TABLE 1__________________________________________________________________________ Stabilizer Amine type Phosphorus Hydrotalcite Thermal stability (150° C.) Discolora- Colora- compound type compound and others Untreated Washed Yarns treated tion by tion by Kind Part Kind Part Kind Part yarns yarns with perclene aging gas__________________________________________________________________________Example1 A 1 0.1 B 1 0.1 C 1 0.1 ⊚ O ⊚ 5 52 A 1 0.4 B 1 0.1 C 1 0.1 ⊚ O ⊚ 5 53 A 2 0.1 B 1 0.1 C 1 0.1 ⊚ O O 5 54 A 2 0.4 B 1 0.1 C 1 0.1 ⊚ O ⊚ 5 55 A 1 0.2 B 1 0.3 C 1 0.1 ⊚ ⊚ ⊚ 5 56 A 2 0.2 B 1 0.3 C 1 0.1 ⊚ ⊚ ⊚ 5 57 A 2 0.1 B 1 0.4 C 1 0.1 ⊚ O ⊚ 5 58 A 3 0.4 B 1 0.1 C 1 0.1 ⊚ O O 5 59 A 1 0.4 B 1 0.1 C 2 0.1 ⊚ O ⊚ 5 410 A 1 0.2 B 1 0.2 C 2 0.2 ⊚ ⊚ ⊚ 5 511 A 1 0.1 B 2 0.1 C 1 0.1 ⊚ O ⊚ 5 412 A 1 0.1 B 3 0.1 C 1 0.1 ⊚ O ⊚ 5 413 A 1 0.1 B 4 0.1 C 1 0.1 ⊚ O ⊚ 5 4Compara-1 -- -- B 1 0.2 C 1 0.1 Δ X X 5 5tive 2 A 1 0.2 -- -- C 1 0.1 ⊚ Δ O 4 4Example3 A 3 0.2 -- -- C 1 0.1 ⊚ Δ Δ 4 44 A 3 0.1 B 1 0.2 -- -- ⊚ Δ O 4 45 A 1 0.3 -- -- -- -- ⊚ Δ O 4 46 -- -- B 1 0.3 -- -- Δ X X 5 47 A 1 0.2 -- -- D 0.1 ⊚ Δ Δ 4 48 -- -- B 1 0.2 D 0.1 ⊚ X X 5 49 A 3 0.3 -- -- -- -- O Δ Δ 4 410 -- -- B 1 0.1 E 0.2 ⊚ Δ X 3 211 A 1 0.1 -- -- E 0.2 ⊚ O Δ 3 2__________________________________________________________________________
Amine type compound
A1: Poly([6-[(1,1,3,3-tetramethylbutyl)-imino]-1,3,5-triazine-2,4-diyl] [2-(2,2,6,6-tetramethyl-4-piperidyl)imino]-hexamethylene-[4-(2,2,6,6-tetramethyl-4-piperidyl)imino]) (produced by Ciba Geigy and marketed under trademark designation of "Chimassorb LS944LD")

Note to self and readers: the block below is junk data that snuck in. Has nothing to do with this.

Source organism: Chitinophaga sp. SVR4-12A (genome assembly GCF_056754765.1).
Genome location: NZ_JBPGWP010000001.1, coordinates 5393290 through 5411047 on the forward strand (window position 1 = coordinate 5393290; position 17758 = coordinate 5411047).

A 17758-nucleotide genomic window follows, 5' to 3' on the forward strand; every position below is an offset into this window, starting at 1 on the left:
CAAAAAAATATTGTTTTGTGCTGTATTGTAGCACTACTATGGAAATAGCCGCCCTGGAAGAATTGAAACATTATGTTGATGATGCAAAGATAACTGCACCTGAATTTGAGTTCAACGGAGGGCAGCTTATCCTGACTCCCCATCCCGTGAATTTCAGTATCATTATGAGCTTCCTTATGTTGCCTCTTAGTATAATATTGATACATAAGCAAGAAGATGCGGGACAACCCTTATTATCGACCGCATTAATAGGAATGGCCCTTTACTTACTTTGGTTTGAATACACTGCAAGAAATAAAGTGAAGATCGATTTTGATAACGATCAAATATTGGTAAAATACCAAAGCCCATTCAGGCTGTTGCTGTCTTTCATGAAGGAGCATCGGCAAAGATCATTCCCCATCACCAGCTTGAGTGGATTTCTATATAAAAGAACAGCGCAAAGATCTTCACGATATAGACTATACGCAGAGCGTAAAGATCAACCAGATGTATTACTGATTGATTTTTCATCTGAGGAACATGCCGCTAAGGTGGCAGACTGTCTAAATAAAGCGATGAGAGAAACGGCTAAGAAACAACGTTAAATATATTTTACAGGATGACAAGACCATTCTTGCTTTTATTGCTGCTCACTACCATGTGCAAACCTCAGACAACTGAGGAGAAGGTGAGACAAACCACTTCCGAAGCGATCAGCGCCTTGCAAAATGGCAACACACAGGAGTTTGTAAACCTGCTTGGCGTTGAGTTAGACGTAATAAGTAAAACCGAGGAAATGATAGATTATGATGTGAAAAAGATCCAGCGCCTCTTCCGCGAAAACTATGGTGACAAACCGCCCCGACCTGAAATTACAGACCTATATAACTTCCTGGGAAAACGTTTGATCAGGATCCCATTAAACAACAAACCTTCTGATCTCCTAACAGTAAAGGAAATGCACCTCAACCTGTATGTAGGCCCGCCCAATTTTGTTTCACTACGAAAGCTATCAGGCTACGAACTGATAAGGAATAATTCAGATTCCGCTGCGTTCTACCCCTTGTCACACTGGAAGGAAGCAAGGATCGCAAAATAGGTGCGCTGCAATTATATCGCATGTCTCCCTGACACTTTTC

A2: Polycondensate of N,N'-bis-(2,2,6,6-tetramethyl-4-piperidyl)-hexamethylene diamine with 1,2-dibromoethane (produced by Montedison and marketed under tradename designation of "Spinuvex A36")
A3: Polycondensate of 1,6-bis-(2,2,6,6-tetramethyl-4-piperidylamino)-hexane with 2,4-dihalo-6-morpholino-1,3,5-triazine (produced by American cyanamid and marketed under trademark designation of "Cyasorb UV-3346")
Phosphorus type compound
B1: Cyclic neopentane tetrayl bis-(2,4-di-t-butyl phenyl-phosphite)ester
B4: Bis-(3,5-di-t-butyl-4-hydroxybenzyl phosphoric ethyl)calcium
C1: Basic magnesium-aluminum-hydroxy-carbonate-hydrate [possessing a structure of
Mg4.5 Al2 (OH)13 CO3.3.5H2 O)
C2: Basic magnesium-aluminum-hydroxy carbonate (possessing a structure of Mg4.2 Al2 (OH)12.4 CO3)
The polyolefin composition of the present invention is such that the shaped articles such as polyolefin fibers produced thereof exhibit outstanding thermal stability as compared with the conventional countertypes for dry cleaning or laundering.
Further, these shaped articles possess a highly desirable ability to resist coloration due to exposure to combustion gas or to nitrogen oxides in the air.
Owing to the characteristics described above, the polyolefin composition of this invention is highly useful in the field of textile articles such as clothes, filtering materials, and civil engineering materials.
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|U.S. Classification||252/400.24, 524/99|
|International Classification||C08K5/52, C08K5/5333, C08K5/3435, C08K3/26, C08K5/34, C08L23/12, C08L23/02, C08K5/3492, C08K5/526, C08K5/17, C08K3/22, C08K5/49, C08K5/357|
|Cooperative Classification||C08K5/526, C08K5/3435, C08K3/26|
|European Classification||C08K3/26, C08K5/526, C08K5/3435|
|Oct 20, 1989||AS||Assignment|
Owner name: TONEN SEKIYUKAGAKU K.K., A CORP OF JAPAN
Free format text: ASSIGNMENT OF ASSIGNORS INTEREST.;ASSIGNOR:MATSUMURA, TOORU;REEL/FRAME:005237/0132
Effective date: 19880107
|Dec 21, 1992||FPAY||Fee payment|
Year of fee payment: 4
|Mar 25, 1997||REMI||Maintenance fee reminder mailed|
|Aug 17, 1997||LAPS||Lapse for failure to pay maintenance fees|
|Oct 28, 1997||FP||Expired due to failure to pay maintenance fee|
Effective date: 19970820